We woke up to find it even hotter than Saturday – uh-oh. Down for breakfast but I could hardly eat anything. Finally, we went to get changed and then headed to the Avenue. It was transformed overnight into the location for a running event where tens of thousands of people would be running. We saw the elite men and women warming up. I had an earlier start time to the others so I missed the elite men start but the elite women seemed to be sprinting right off the start line.
For details on the marathon, you’ll have to wait for my upcoming post.
After the marathon, we had lost my uncle and he didn’t turn up at the spot we designated to meet after finishing. I didn’t feel too good so I headed back down the finishing chute to grab more water and food. Eventually I just went back to the hotel and found him lying there trying to recover.
We slept for a while before getting ready to go down and meet our friends in a bar just outside. Inside the bar, a guy from NYC chatted to us about the marathon. He travels all over, just doing marathons for the fun of it. My uncle wanted to try a Lebanese restaurant but we couldn’t find any open ones. We found a Chinese which had the food laid out like a deli and looked too appetising to miss it. From here, we were pretty tired so just went back to bed.
On our final day, we wanted to look around Paris a little more. I ached all over with DOMS so stairs and bending down were quite difficult but I definitely wanted to see the city. The easiest mode of transport for tourists is probably the open-top buses. I think it was €35 but took us around all the typical places. The most notable was, of course, the Eiffle tower.
The first thing I was surprised about was how rusty it looked. It seems they’ve upped the security since the terrorist attack a few years ago so you have to pass through metal detectors and bag checks.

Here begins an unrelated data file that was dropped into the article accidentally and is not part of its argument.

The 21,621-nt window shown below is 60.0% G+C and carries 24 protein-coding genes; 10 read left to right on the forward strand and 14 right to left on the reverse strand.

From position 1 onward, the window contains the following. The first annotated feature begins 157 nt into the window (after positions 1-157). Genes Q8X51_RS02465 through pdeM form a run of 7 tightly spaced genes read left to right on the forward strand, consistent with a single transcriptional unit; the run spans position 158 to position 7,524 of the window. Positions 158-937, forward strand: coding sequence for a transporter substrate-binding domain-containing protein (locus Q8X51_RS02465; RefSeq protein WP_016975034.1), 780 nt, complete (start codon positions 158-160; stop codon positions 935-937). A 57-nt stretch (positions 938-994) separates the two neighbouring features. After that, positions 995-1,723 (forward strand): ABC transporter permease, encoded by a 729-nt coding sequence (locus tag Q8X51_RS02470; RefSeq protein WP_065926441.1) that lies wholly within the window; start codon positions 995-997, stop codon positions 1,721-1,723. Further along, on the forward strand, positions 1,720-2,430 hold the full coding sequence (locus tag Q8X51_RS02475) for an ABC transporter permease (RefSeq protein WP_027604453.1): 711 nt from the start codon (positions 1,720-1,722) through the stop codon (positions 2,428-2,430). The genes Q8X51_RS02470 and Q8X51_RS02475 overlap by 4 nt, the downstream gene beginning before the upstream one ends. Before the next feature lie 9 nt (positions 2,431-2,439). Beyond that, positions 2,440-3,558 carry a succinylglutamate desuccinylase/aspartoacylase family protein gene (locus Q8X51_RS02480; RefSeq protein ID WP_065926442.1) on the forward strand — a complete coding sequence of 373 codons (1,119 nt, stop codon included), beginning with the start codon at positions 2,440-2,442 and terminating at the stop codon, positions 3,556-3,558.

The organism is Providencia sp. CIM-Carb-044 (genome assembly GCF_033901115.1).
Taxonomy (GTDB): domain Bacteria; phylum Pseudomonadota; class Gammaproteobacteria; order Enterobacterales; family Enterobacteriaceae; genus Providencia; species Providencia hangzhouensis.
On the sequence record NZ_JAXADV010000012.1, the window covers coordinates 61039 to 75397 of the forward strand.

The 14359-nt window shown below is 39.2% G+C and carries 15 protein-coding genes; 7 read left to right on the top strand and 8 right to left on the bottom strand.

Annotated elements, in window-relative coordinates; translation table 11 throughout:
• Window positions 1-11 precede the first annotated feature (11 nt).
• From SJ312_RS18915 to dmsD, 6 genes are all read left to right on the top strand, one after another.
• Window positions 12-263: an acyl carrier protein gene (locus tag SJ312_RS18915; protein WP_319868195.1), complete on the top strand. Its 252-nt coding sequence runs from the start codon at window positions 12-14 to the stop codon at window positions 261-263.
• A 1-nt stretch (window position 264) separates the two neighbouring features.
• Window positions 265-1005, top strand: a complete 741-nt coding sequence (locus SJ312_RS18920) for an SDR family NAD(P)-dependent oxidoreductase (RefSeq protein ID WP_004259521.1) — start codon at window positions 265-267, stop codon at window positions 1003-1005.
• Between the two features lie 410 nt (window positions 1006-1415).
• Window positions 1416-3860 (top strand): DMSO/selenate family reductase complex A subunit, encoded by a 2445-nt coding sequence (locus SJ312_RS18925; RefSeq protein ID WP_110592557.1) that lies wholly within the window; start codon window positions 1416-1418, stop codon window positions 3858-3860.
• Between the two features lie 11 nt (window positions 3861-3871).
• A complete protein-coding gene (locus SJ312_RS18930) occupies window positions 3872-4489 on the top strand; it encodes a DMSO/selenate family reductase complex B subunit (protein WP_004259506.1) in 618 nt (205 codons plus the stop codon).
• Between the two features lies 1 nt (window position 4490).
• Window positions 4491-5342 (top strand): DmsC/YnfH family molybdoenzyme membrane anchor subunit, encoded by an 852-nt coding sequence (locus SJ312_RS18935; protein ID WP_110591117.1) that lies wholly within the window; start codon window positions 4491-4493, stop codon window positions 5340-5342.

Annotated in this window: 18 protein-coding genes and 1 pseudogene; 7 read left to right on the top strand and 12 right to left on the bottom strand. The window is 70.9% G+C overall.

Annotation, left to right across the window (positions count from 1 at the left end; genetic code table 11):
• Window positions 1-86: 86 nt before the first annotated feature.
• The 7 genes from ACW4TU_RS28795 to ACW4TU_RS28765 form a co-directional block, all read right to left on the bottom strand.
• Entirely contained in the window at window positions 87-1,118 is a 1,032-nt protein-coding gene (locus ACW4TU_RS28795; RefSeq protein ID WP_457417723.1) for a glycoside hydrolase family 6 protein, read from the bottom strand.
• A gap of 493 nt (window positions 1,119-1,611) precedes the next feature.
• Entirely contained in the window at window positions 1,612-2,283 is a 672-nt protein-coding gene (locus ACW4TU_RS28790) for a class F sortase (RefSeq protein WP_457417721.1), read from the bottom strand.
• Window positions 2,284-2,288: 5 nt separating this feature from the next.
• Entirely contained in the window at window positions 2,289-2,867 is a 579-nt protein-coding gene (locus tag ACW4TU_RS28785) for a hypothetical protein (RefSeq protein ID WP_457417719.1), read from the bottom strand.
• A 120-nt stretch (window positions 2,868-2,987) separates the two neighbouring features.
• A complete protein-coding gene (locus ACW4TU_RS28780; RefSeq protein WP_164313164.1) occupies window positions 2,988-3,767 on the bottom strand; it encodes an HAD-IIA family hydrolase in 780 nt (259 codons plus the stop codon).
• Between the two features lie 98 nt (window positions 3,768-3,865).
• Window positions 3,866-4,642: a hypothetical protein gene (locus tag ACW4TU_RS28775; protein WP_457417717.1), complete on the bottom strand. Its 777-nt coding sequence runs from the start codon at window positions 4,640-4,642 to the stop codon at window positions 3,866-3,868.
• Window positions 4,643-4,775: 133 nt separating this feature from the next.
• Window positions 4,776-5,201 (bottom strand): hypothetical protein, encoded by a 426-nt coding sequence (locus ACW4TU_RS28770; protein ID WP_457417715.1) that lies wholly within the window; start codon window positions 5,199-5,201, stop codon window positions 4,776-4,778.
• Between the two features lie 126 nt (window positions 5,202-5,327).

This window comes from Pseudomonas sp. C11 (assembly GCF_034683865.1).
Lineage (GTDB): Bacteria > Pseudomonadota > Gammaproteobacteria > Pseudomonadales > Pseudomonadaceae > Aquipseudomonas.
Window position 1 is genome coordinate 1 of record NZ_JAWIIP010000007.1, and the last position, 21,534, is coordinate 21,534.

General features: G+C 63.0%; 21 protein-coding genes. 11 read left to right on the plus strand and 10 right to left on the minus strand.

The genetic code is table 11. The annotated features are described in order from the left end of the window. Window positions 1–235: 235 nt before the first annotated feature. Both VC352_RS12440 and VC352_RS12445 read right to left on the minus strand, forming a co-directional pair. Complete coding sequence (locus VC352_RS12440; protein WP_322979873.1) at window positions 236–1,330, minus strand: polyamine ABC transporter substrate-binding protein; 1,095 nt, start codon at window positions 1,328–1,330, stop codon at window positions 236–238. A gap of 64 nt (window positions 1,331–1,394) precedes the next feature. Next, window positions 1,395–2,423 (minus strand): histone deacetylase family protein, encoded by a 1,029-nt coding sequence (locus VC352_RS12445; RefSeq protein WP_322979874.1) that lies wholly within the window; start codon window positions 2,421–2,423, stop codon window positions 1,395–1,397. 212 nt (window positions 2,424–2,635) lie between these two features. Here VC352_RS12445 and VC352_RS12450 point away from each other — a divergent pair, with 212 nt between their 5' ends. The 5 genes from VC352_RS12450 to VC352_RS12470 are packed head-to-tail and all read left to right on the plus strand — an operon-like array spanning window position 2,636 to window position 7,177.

We joked about how it looked pretty battered and might fall down in years to come so going up now is probably the best choice. I got reduced entry as a “Youth” and the others paid full price. Whilst waiting for the second security check, the supervisor came over to us and apologised for charging full price for our friend who is deaf. I was surprised at the lengths they went to to resolve the payment and don’t think the same would happen in England.
You have to take 2 lifts to get to the top of the tower. At the top, the view is stunning. It was raining at the time but you could still see for a long way.
We went back down to the lower level and had lunch in the cafe.
By now, it was raining heavily. We decided to get back on the bus but headed back to the hotel to collect the bags. On the way back, we saw rail workers protesting against the reform. The police presence was super heavy.
With Paris soaking wet, we just headed back to Gare Du Nord to catch the Eurostar. We were 3 hours early so went to the bar for drinks and reflection on the weekend.
The train back went smooth but seemed a lot longer than the way there. Maybe it’s because we were now in Standard class, not facing each other. We got back at 21:49 and jumped back on the train to the apartment.
I am really happy I had the chance to visit Paris and I really enjoyed my trip there.